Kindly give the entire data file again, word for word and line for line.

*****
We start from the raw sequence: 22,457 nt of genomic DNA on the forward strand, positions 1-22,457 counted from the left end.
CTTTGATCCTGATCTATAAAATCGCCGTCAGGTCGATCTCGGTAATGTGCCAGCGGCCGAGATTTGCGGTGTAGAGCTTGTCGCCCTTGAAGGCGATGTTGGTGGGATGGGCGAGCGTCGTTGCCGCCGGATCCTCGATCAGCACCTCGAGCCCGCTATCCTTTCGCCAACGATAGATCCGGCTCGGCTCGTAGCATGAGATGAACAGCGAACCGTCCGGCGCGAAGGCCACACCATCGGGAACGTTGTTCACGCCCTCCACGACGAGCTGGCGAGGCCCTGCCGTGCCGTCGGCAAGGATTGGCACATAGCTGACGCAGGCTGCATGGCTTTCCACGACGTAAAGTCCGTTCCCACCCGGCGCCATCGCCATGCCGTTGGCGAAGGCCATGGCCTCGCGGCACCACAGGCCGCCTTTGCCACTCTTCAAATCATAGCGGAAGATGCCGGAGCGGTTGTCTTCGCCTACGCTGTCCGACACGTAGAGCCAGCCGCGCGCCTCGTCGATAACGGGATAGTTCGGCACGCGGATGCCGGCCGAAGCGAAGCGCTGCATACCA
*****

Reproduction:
We start from the raw sequence: 22,457 nt of genomic DNA on the forward strand, positions 1-22,457 counted from the left end.
CTTTGATCCTGATCTATAAAATCGCCGTCAGGTCGATCTCGGTAATGTGCCAGCGGCCGAGATTTGCGGTGTAGAGCTTGTCGCCCTTGAAGGCGATGTTGGTGGGATGGGCGAGCGTCGTTGCCGCCGGATCCTCGATCAGCACCTCGAGCCCGCTATCCTTTCGCCAACGATAGATCCGGCTCGGCTCGTAGCATGAGATGAACAGCGAACCGTCCGGCGCGAAGGCCACACCATCGGGAACGTTGTTCACGCCCTCCACGACGAGCTGGCGAGGCCCTGCCGTGCCGTCGGCAAGGATTGGCACATAGCTGACGCAGGCTGCATGGCTTTCCACGACGTAAAGTCCGTTCCCACCCGGCGCCATCGCCATGCCGTTGGCGAAGGCCATGGCCTCGCGGCACCACAGGCCGCCTTTGCCACTCTTCAAATCATAGCGGAAGATGCCGGAGCGGTTGTCTTCGCCTACGCTGTCCGACACGTAGAGCCAGCCGCGCGCCTCGTCGATAACGGGATAGTTCGGCACGCGGATGCCGGCCGAAGCGAAGCGCTGCATACCA